“What, do they have to wait until there is bloodletting?” Morgan said. “It’s not OK to terrorize people.”

Haley Shirley, 27, says she also has felt unprotected by the justice system since the fall evening in 2021 when she drove to her cousin’s house in North Portland for what was supposed to be a fun girls’ night of streaming movies. As she was parking, Shirley said a man emerged from his home, ran up to her car and began kicking it. He called her a racist slur that’s meant to demean Black people, then pulled on the locked driver’s side door handle as he tried to get in.

“He started yelling at me ‘What the f— are you doing in this neighborhood? You are not welcome here, (racist slur)! I’m going to f—ing kill you!’” recalled Shirley, who is mixed race.

Shirley thought if he managed to get in, she’d die a brutal beating death. She was able to drive off but not before the man tried to jump on the hood and the trunk of her car. She said the terrifying encounter has left her afraid to venture into unfamiliar neighborhoods or anywhere in public alone out of fear that someone — whether it be the man, who is still free, or someone else — might attack her. Its aftermath also has fueled a deep and sickening feeling that the justice system doesn’t have her back.

Although prosecutors filed hate crime charges, Shirley was alarmed to learn a judge dismissed the case in 2022 because of a public defender shortage. And in the more than year that has passed, prosecutors haven’t attempted to reinstate her case even though they’ve successfully done so in scores of other criminal cases as new public defenders have become available. Often the delay takes only a few weeks or months. Those reinstated cases range from defendants who’ve spat on police to those charged with stealing cars.

“To me, it’s a fact: They don’t care,” Shirley said. “A Black or brown person’s life is less valuable than a vehicle being stolen. I don’t think they realize the damage they’ve done to families and to victims of these hate crimes.”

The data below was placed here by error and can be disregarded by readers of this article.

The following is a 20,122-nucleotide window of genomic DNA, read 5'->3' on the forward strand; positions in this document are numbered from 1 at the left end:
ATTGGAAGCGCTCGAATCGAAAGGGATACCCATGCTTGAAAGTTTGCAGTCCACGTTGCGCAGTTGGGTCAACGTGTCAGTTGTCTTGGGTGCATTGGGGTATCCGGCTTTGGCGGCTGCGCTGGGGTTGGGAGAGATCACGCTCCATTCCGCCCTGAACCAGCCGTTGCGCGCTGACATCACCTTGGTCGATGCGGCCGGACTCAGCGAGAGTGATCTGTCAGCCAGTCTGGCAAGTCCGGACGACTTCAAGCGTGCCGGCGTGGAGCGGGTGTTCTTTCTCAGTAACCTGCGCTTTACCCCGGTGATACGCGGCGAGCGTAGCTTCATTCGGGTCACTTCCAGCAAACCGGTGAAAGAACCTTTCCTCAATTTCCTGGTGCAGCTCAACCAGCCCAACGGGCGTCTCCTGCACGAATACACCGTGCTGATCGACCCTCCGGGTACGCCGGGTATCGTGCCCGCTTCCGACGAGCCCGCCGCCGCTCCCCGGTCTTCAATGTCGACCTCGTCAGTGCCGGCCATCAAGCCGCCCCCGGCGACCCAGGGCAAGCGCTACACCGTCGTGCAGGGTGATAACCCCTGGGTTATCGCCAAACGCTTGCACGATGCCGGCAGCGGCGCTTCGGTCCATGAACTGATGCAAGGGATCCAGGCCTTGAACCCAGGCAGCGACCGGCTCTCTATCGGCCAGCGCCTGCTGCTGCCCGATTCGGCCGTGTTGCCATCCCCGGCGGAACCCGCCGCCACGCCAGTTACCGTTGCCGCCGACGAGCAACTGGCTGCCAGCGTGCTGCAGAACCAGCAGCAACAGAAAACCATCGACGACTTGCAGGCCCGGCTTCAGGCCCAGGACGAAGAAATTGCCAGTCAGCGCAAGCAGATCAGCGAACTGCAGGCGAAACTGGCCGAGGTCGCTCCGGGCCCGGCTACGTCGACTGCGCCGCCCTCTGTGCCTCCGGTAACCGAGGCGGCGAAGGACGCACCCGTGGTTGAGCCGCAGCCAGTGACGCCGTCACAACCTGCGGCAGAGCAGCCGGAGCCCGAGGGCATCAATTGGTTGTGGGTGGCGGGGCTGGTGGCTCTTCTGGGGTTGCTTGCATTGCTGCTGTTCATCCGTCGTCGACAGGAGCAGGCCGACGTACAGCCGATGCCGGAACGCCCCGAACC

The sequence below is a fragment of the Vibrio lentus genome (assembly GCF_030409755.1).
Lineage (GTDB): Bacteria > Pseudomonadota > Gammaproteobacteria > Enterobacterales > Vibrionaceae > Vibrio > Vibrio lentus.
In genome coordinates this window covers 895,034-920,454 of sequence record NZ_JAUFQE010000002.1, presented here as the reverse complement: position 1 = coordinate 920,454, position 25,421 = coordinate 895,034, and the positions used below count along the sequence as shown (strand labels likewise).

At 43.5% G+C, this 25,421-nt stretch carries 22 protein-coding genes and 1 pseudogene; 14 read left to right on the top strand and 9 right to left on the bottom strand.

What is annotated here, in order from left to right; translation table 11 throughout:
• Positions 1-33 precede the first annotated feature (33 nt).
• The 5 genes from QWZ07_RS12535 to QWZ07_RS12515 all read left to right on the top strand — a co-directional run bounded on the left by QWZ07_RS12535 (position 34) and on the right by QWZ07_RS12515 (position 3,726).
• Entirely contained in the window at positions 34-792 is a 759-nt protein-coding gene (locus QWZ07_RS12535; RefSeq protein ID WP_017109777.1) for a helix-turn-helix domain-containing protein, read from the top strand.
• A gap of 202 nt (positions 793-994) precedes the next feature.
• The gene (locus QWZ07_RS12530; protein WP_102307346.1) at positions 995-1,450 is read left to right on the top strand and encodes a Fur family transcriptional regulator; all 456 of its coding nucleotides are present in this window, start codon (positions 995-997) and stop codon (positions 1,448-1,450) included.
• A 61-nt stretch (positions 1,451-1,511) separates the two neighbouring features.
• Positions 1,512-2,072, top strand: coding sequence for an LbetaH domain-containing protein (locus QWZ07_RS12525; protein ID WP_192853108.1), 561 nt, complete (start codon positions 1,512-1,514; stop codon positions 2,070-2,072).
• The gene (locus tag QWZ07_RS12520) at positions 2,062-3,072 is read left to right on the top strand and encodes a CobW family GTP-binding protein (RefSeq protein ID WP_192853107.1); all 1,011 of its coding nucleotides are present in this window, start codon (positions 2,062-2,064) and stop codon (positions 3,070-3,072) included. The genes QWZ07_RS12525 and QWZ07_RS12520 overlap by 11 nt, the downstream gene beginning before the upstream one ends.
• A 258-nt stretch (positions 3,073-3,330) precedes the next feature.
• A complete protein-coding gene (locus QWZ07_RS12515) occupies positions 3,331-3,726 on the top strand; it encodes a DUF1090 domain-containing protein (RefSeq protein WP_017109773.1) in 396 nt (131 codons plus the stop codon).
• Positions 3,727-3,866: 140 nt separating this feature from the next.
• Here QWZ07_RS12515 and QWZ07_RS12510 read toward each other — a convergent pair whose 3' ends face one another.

A young woman with dark, curly hair smiles slightly at the camera.

Haley Shirley feels brushed off by the DA’s office after she said it didn’t return multiple phone calls. And when she showed up in-person multiple times, someone from the office finally told her the case had been dismissed. She said she then pushed for prosecutors to reinstate it, but gave up after her calls weren’t returned. The DA’s office said it did reach out to Shirley to explain why the case was dismissed. (Submitted photo)

Shirley said Portland is not living up to its reputation as a progressive haven, a city where for more than 100 days — longer than virtually any other place in the nation — residents protested over the 2020 police murder of George Floyd.

“It’s performative activism,” Shirley said. “All these businesses have all these ‘Black Lives Matter’ signs. But you go into a store and you’re constantly followed around.”

She added, “Being Black in Portland is not an easy thing.”

After The Oregonian/OregonLive brought her case to Schmidt’s attention, he said the DA’s office would take action to reinstate it.

Lack of trust

Oregon’s annual report on hate crimes shows a tripling in the past three years — from about 300 crimes in 2020 to 450 in 2021 and 900 in 2022.